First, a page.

VI. Monitoring of NADH and Flavoprotein during Taste Stimulation

    VII. Research Needs


    15 Isolation, Separation, and Analysis of Cells from Olfactory Epithelium

    I. Introduction

    II. Olfactory Cell Separation

    III. Pharmacological Studies of the Olfactory Epithelium

    IV. Conclusions and Suggestions for Future Research


    16 Biochemical Mechanisms in Vertebrate Primary Olfactory Neurons

    I. Molecular Mechanisms in Olfaction

    II. Transduction and Coding in Primary Neurons

    III. Olfactory Mechanisms—Experimental Strategies

    IV. Prospects for Future Studies


    Part III Discussion

    Part IV Neurotransmitters in Taste and Olfaction

    17 Neurotransmitter Biochemistry of the Mammalian Olfactory Bulb

    I. Introduction

    II. Anatomical Organization

    III. Transmitter Biochemistry

    IV. Summary and Future


    18 Neurochemical Studies of the γ-Aminobutyric Acid System in the Olfactory Bulb

    I. Introduction

    II. GABA in the Olfactory Bulb

    III. Glutamic Acid Decarboxylase

    IV. Dendrodendritic Synaptosomes

    V. Glutamic Acid Decarboxylase in Dendrodendritic Synaptosomes

    VI. GABA Binding to Membranes from Dendrodendritic Synaptosomes

    VII. Future Prospects


    19 Neurochemistry of the Olfactory Tubercle

    I. Introduction

    II. Anatomy and Biochemistry

    III. Physiology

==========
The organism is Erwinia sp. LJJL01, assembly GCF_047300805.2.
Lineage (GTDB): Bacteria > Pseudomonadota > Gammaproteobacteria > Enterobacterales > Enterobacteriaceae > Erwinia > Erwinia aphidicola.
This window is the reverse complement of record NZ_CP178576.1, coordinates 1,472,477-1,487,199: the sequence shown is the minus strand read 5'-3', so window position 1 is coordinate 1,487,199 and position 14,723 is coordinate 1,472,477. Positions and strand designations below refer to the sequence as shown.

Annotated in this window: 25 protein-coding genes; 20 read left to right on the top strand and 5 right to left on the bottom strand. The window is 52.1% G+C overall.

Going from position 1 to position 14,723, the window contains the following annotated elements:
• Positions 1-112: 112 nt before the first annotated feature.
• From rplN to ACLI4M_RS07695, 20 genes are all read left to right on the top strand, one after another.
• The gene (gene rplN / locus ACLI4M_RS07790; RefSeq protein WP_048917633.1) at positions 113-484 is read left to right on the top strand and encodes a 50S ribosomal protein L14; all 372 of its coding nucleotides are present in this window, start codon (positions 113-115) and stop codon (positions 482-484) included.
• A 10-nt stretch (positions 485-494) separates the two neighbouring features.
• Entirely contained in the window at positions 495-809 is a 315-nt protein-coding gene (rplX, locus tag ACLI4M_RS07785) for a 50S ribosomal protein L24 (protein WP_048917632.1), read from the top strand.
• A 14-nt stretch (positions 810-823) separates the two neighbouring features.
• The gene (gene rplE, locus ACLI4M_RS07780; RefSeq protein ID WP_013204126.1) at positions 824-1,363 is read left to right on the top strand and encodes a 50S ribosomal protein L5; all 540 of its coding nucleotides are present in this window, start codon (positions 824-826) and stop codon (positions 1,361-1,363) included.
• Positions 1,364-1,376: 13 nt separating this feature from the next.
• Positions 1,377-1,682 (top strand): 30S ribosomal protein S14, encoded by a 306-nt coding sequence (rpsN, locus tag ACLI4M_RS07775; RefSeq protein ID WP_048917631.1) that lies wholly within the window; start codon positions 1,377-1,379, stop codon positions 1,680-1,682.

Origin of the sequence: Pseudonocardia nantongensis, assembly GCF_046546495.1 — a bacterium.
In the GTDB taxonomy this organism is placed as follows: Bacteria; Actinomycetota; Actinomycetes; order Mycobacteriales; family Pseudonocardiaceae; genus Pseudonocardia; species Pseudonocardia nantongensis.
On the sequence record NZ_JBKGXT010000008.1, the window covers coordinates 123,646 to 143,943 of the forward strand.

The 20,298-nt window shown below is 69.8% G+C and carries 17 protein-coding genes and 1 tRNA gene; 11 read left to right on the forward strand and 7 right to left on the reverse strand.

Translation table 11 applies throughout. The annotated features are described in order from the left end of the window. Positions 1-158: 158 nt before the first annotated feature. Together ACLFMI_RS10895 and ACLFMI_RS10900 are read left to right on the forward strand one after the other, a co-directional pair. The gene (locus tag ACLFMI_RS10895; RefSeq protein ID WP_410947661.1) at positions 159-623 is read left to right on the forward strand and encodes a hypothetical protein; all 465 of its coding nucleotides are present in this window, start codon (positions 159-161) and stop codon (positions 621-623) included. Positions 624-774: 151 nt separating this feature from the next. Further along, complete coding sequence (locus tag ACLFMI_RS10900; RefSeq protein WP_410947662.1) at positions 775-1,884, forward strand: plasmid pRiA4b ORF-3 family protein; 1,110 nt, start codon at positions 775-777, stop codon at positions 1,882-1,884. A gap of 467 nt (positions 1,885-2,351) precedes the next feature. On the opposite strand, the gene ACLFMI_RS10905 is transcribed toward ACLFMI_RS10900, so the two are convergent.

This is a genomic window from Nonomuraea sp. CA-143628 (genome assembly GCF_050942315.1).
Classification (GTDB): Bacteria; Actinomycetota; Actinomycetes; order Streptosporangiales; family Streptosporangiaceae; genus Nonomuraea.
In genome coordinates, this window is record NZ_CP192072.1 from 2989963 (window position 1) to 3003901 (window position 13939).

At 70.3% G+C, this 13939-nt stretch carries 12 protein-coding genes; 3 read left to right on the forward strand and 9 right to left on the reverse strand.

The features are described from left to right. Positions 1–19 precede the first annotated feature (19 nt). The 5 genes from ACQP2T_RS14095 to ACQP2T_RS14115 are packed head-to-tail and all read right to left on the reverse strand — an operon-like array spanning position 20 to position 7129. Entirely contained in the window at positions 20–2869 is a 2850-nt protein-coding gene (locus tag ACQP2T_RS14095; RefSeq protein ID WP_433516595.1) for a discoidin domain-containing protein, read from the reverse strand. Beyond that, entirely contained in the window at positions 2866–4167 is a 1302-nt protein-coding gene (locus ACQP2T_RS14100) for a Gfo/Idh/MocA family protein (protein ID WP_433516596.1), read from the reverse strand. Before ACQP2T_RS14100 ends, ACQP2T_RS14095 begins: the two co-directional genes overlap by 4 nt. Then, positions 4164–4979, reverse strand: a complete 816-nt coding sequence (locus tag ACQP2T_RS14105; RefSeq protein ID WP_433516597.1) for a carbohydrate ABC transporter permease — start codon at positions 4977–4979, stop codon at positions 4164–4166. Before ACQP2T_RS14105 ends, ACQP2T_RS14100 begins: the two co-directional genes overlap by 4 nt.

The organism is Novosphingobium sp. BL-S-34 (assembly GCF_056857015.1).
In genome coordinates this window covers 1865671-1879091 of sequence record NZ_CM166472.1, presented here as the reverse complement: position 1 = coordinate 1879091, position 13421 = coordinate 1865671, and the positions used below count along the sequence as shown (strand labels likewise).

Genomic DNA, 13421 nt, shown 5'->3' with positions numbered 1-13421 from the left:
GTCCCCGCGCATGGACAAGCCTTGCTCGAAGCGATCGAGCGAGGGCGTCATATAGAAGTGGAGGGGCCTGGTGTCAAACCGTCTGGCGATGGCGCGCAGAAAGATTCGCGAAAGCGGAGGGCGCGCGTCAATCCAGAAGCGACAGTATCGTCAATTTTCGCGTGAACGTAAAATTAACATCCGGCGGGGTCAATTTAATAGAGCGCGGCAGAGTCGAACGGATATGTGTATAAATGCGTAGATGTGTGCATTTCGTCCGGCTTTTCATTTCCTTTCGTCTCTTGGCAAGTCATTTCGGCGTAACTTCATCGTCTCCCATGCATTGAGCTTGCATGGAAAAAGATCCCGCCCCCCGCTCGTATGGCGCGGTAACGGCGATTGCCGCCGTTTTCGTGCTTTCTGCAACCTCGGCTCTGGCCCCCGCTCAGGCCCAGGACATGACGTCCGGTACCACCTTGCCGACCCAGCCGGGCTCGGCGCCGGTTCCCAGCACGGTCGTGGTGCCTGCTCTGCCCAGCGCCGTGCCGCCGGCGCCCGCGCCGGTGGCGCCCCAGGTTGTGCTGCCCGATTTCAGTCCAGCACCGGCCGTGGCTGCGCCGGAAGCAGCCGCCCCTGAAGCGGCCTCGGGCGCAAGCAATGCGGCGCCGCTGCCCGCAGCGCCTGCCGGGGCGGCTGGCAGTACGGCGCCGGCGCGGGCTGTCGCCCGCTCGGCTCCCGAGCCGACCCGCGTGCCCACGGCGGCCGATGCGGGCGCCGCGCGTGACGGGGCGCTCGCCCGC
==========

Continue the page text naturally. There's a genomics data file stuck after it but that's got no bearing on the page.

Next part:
IV. Pharmacology

    V. Pathology


    20 Quantitative Histochemistry of Gustatory and Olfactory Cholinergic Pathways

    I. Introduction

    II. Quantitive Histochemical Methodology

    III. Summary


    Part IV Discussion

    Part V Analogous Chemoreceptors

    21 Chemical Sensing by Bacteria

    I. Introduction

    II. Brief Description of the Bacterial System

    III. The Receptors

    IV. The Proteins of the Processing System

    V. The Reversible Methylation System

    VI. The Response Regulator Model

    VII. Summary and Conclusions


    22 Biology and Physical Chemistry of Feeding Response of Hydra

    I. Introduction

    II. Biology and Quantification of Glutathione-Activated Feeding Behavior

    III. Other Feeding Activators in Cnidarians

    IV. Integration of GSH Receptor-Effector System with Other Sensory Systems of Hydra

    V. Properties of the GSH Receptor

    VI. Structure-Activity and Conformational Relationships of GSH and Its Analogs to the Receptor

    VII. Concluding Remarks


    23 Sealed Membrane Vesicles from Torpedo Electroplax as a Model System for Synaptic Transmission

    I. Introduction

    II. Cholingergic Ligand-Binding Studies

    III. Agonist-Induced Ion Flux: Loading of Solutes into Vesicles by Osmotic Shock

    IV. Osmotic Properties of Purified AcChR-Containing Vesicles

    V. Effects of Agonists

    VI. Correlation of Polypeptide Composition and AcChR Cation Transport


    24 From Receptors to Brain Circuitry

    I. Introduction

    II. Brain Receptors

    III. Identical Stereoselectivity, Diverse Functional Significance Depending on Anatomical


    IV. From Receptors to Brain Circuitry


    Part V Discussion


Product details

  • No. of pages: 564
  • Language: English
  • Copyright: © Academic Press 1981
  • Published: January 1, 1981
  • Imprint: Academic Press
  • eBook ISBN: 9780323145916

About the Editor

Robert Cagan